Alternative Spirituality and Religion Review

Volume 12, Issue 1, 2021

Mark Valentine St Leon
Pages 39-73

Presence, Prestige and Patronage: Circus Proprietors and Country Pastors in Australia, 1847–1942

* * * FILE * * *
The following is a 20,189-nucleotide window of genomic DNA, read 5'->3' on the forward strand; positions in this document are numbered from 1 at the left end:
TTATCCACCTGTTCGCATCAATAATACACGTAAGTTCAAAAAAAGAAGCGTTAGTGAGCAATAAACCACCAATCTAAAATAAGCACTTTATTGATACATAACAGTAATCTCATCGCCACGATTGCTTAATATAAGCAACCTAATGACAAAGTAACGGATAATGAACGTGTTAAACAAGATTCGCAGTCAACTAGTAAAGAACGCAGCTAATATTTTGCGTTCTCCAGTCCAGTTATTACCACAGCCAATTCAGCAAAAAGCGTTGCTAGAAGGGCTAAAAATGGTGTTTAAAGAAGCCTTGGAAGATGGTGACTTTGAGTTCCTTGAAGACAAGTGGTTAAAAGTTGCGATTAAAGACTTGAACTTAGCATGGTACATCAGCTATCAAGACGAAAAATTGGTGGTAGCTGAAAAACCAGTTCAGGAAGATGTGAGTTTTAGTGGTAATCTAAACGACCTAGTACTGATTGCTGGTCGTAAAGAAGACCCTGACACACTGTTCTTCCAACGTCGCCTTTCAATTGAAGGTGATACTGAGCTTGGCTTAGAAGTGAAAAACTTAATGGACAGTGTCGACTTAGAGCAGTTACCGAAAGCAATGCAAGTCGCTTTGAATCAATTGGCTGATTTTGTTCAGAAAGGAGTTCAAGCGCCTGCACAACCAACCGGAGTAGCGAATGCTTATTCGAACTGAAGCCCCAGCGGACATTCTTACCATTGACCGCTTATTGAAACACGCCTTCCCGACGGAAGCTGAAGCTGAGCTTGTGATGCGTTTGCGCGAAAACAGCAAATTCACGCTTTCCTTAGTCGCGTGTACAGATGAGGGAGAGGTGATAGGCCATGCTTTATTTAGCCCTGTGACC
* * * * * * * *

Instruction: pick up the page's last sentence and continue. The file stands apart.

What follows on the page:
Christianity and circus entered the Australian landscape within a few decades of each other. Christianity arrived with the First Fleet in 1788. Five years later, Australia’s first church was opened. In 1832, the first display of the circus arts was given by a ropewalker on the stage of Sydney’s Theatre Royal. Fifteen years later, Australia’s first circus was opened in Launceston. Nevertheless, Australia’s historians have tended to overlook both the nation’s religious history and its annals of popular entertainment. In their new antipodean setting, what did Christianity and circus offer each other? To what extent did each accommodate the other in terms of thought and behaviour? In raising these questions, this article suggests the need to remove the margins between the mainstreams of Australian religious and social histories. For the argument of this article: 1) the term “religion” will refer to Christianity, specifically its Roman Catholic and principal Protestant manifestations introduced in Australia, Anglican, Presbyterian and Methodist; and 2) the term “circus” will refer to the form of popular entertainment, a major branch of the performing arts and a sub-branch of theatre, as devised by Astley in London from 1768, and first displayed in the Australia in 1847.

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